OHIO REALTORS – Advertising White Paper 1
I. Real Estate Advertising Must Comply With Ohio License Laws
In addition to any legal liability, incomplete or misleading real estate advertising may expose the broker and agent to sanctions under the Ohio real estate licensing laws. Possible sanctions include suspension or revocation of the real estate license, fines, and letters of reprimand.
A. Types of Advertising Governed by the Licensing Laws
The licensing law provisions concerning advertisements apply to any form of advertisement, including print, radio, television or display, and any materials intended to promote the brokerage, the individual licensee, or a property. The requirements are the same regardless of the type of advertising involved. Covered advertisements include personal brochures promoting individual agents, even when they do not promote specific properties. For example, the Division of Real Estate and Professional Licensing has historically considered all of the following as advertising:
1. Business cards;
3. Yard signs;
6. Television promotions;
8. Refrigerator magnets;
9. Door hangers; and
10. Telephone solicitations
Due to the development of new marketing techniques, the Division of Real Estate and Professional Licensing has had to make determinations as to whether certain communications with the public are deemed to be advertising. These include websites, e-mails to prospective customers/clients information regarding properties on the market, voice mail messages, etc.
To provide clarity on what types of communications the Division considers to be advertising the following provisions were added to OAC Section 1301:5-1-02:
For purposes of this rule, the term advertising or advertisement means any manner, method or activity by which a licensed real estate broker or salesperson makes known to the general public properties for sale or lease or any services for which a real estate license is required, through the use of, including but not limited to, newspapers, magazines, radio, television, signs, Internet websites, unsolicited mail, voicemail, e-mail, facsimile transmissions, social networking sites, blogs, business cards, or property listing data base service.
The term advertising or advertisement does not include forms of private communication between a licensee and a client, customer or prospective client, including but not limited to the dissemination of information about properties available for purchase or lease, private mail, voicemail, e-mail, password protected websites or facsimile transmissions, provided such communications are initiated at the request of a client, customer or prospective client.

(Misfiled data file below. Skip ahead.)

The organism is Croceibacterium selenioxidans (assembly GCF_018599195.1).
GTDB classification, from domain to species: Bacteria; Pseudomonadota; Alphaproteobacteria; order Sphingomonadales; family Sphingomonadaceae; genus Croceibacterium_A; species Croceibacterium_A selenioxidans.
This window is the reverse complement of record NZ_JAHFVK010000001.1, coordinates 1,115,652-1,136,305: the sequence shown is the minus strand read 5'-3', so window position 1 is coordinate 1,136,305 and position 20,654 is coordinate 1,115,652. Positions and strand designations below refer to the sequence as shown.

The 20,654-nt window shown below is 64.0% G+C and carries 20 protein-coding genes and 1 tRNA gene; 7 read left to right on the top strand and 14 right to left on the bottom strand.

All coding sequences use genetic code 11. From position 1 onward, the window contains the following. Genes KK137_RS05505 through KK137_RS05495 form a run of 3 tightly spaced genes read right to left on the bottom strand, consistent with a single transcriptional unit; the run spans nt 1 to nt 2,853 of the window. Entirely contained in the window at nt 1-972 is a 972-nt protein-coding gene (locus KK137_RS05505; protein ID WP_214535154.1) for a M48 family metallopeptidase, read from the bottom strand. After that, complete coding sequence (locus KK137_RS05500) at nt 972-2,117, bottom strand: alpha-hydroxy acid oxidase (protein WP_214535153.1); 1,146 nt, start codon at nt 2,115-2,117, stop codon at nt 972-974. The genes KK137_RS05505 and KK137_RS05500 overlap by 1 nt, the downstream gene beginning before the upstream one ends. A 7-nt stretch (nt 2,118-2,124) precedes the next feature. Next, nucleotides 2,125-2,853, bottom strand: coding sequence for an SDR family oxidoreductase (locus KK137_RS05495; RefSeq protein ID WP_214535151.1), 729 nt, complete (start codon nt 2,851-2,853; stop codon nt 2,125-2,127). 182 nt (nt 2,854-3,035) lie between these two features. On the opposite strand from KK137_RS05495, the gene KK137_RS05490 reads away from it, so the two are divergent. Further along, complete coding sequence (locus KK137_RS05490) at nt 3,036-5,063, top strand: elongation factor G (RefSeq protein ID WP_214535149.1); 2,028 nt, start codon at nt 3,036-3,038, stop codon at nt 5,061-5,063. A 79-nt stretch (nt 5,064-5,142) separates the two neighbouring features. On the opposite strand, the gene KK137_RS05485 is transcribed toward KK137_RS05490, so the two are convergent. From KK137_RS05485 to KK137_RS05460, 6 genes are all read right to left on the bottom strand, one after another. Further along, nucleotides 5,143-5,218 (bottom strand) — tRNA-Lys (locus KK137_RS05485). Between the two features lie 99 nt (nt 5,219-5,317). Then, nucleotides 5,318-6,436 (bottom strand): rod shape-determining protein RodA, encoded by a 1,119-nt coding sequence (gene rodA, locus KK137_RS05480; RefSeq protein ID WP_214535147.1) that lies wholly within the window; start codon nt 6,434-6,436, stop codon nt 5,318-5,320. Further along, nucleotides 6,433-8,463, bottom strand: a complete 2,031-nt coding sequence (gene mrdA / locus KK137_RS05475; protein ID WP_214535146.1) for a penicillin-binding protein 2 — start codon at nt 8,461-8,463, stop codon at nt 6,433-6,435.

Thus, private communications that are initiated at the request of the public are not considered by the Division to be advertising.
B. Real Estate Advertising may not Contain Misleading Statements
The licensing laws require that all real estate advertisements be truthful and free from any misleading statements, including any misrepresentation as to the property itself, the terms of the sale, or the property value. Even if the misrepresentations are made inadvertently, they may trigger liability. For example, if an owner tells the broker or agent that the property is within “ABC” school district, and the agent, relying on the owner’s statement advertises the property as being within “ABC” school district, the agent may be subject to discipline if that statement is incorrect.
R.C. § 4735.18(A) (21) states that any broker or agent who publishes a false or misleading advertisement is subject to discipline by the Ohio Real Estate Commission. Ultimately, it is the broker or agent named in the advertisement who is liable for any misstatement, even if a secretary or other unlicensed person prepares the advertisement for the licensee.
Reference to the sales volume or other statistics of a particular broker or agent also may constitute impermissibly misleading advertising. Any statistical claim must be supported by adequate documentation. For example, brokers and agents should not violate the “double dipping rule.” This rule refers to the method of calculating a specific dollar amount of property sold during a given period of time. When calculating this number, the Real Estate Commission found that it was misleading to double the sales price of a property which was both listed and sold by the same broker. For example, if a broker or an agent lists a property for $100,000, and then sells that same property for $100,000, he or she would not be able to advertise sales of $200,000 worth of real estate.
Similarly, if the advertisement contains statistics compiled by either the Local Board of REALTORS or MLS service, MLS rules require that the time period over which such statistics were calculated must be included. The ad also must indicate that the statistical claims are based upon Local Board or MLS records. When using these types of statistics, brokers and agents should check the Local Board or the MLS rules for any specific language required.